Official Pest Reports
Official Pest Reports are provided by National Plant Protection Organizations within the NAPPO region. These Pest Reports are intended to
comply with the International Plant Protection Convention's Standard on Pest Reporting, endorsed
by the Interim Commission on Phytosanitary Measures in March 2002.
Mexican fruit fly, Anastrepha ludens, eradicated in Texas, US
|Date posted: 10/22/2012|
|Contact: John Stewart, APHIS Exotic Fruit Fly Manager, Fruit Fly Exclusion and Detection Programs, at (919) 855-7426|
Effective September 26, 2012, the Animal and Plant Health Inspection Service (APHIS) removed the last Mexican fruit fly (Mexfly) regulated area from the Lower Rio Grande Valley of Texas. As a result, there are no remaining Mexfly-regulated areas in Texas.
On March 9, 2012, APHIS designated portions of Cameron County as a fruit fly-regulated area restricting the interstate movement of regulated articles from that area in order to prevent the spread of Mexfly to noninfested areas of the United States. Subsequently, additional infestations were detected in Cameron, Hidalgo, and Willacy counties in Texas that ultimately led to APHIS establishing regulated areas in those counties totaling 1,062 square miles. Since then, APHIS has worked cooperatively with the Texas Department of Agriculture and the Texas Citrus Industry to eradicate the transient Mexfly populations through various control actions, including the application of sterile insect technique by releasing sterile male Mexflies in the area surrounding the detection sites, fruit removal from infested areas, and using foliar bait sprays near the detection sites.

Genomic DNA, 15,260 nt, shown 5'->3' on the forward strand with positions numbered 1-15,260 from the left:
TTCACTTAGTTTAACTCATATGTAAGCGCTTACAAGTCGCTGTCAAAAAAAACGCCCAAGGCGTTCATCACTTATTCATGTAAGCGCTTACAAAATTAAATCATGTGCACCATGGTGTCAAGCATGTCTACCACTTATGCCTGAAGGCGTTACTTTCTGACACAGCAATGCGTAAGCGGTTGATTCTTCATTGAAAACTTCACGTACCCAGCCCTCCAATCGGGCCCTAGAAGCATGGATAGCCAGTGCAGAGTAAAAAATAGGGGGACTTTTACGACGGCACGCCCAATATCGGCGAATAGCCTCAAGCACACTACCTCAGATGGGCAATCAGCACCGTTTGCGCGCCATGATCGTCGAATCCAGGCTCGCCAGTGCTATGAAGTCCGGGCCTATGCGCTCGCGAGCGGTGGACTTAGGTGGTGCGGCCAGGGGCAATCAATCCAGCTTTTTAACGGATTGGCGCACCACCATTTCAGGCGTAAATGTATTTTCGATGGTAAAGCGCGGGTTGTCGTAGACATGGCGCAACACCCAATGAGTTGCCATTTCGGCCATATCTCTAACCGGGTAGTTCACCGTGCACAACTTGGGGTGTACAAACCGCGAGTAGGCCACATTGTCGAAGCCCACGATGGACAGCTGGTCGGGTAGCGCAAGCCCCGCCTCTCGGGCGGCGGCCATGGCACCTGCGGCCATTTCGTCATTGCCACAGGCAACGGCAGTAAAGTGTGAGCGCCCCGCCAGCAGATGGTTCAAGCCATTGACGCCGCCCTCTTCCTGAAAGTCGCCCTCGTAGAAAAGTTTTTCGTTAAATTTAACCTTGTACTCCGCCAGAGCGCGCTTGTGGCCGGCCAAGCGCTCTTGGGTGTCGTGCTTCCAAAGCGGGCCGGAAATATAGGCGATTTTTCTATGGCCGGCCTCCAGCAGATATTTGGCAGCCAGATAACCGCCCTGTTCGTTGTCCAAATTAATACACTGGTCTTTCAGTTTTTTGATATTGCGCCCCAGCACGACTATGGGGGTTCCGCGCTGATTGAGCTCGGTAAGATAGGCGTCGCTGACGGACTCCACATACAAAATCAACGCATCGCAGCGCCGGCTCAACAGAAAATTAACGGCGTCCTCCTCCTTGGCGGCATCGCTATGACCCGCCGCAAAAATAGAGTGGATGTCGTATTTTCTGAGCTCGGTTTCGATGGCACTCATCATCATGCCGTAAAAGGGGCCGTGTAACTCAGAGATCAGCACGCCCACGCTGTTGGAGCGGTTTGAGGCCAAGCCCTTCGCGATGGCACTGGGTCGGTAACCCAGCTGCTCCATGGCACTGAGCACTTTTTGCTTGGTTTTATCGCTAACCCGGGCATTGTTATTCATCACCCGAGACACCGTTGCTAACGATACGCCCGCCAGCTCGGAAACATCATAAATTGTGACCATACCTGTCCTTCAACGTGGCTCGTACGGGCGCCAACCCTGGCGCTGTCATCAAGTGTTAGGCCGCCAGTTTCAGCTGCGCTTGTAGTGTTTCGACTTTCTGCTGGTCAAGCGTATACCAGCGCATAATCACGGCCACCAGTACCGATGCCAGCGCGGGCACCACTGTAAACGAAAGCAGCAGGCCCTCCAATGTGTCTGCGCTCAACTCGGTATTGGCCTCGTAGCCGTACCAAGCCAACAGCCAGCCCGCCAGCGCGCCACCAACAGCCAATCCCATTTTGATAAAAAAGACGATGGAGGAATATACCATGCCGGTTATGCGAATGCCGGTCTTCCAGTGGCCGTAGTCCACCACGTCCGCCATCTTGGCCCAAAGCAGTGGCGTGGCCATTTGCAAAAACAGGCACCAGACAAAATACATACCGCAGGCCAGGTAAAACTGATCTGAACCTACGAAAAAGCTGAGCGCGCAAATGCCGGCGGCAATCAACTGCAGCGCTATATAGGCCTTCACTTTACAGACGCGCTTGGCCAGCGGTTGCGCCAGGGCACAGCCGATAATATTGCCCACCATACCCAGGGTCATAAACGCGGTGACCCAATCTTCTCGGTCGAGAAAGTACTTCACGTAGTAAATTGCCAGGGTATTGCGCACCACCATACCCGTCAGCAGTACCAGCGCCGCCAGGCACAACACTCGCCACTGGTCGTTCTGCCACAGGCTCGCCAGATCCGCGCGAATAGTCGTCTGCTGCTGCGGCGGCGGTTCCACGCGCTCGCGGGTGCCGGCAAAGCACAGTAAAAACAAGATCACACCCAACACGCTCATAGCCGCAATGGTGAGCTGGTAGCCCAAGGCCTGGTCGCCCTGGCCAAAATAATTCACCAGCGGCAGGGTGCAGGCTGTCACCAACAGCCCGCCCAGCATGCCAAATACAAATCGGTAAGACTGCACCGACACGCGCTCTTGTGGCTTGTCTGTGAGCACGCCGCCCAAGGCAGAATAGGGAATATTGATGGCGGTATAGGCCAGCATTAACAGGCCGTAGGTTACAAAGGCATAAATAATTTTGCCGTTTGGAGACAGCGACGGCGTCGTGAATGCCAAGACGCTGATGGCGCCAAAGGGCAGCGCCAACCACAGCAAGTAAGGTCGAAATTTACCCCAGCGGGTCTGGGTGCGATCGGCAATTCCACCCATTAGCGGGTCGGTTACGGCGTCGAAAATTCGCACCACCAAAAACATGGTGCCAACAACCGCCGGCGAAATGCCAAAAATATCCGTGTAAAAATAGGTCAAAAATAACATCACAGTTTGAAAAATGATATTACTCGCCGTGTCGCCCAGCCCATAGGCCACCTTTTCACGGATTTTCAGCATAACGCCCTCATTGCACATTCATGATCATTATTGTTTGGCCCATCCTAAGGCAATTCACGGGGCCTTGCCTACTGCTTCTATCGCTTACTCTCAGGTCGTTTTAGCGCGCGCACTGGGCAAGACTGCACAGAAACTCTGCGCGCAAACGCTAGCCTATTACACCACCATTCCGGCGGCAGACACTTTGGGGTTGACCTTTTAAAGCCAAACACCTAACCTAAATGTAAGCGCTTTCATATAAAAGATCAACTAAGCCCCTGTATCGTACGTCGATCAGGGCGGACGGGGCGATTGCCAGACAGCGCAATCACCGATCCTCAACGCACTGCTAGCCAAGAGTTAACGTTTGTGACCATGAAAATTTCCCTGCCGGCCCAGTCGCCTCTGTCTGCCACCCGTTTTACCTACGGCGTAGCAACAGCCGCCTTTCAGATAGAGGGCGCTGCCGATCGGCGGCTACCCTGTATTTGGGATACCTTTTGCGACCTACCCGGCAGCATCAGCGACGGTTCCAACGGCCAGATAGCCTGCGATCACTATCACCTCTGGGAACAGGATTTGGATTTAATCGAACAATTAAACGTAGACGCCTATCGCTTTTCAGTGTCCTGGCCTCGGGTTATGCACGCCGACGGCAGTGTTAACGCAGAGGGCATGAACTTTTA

Deregulation was concluded after sufficient time passed without finding additional Mexflies in those areas. Specifically, an intensified fruit fly trap surveillance system was deployed and monitored for three life cycles and calculated through a modeling process specific for Mexfly. Accordingly, on August 7, 2012, APHIS began removing the regulated areas with the last area of Weslaco/San Benito removed on September 26, 2012.
This action is reflected on the following designated website, which contains a description of all the current Federal fruit fly regulated areas:
Under IPPC Standards, Anastrepha ludens is considered to be a pest that is now absent: pest eradicated in the United States.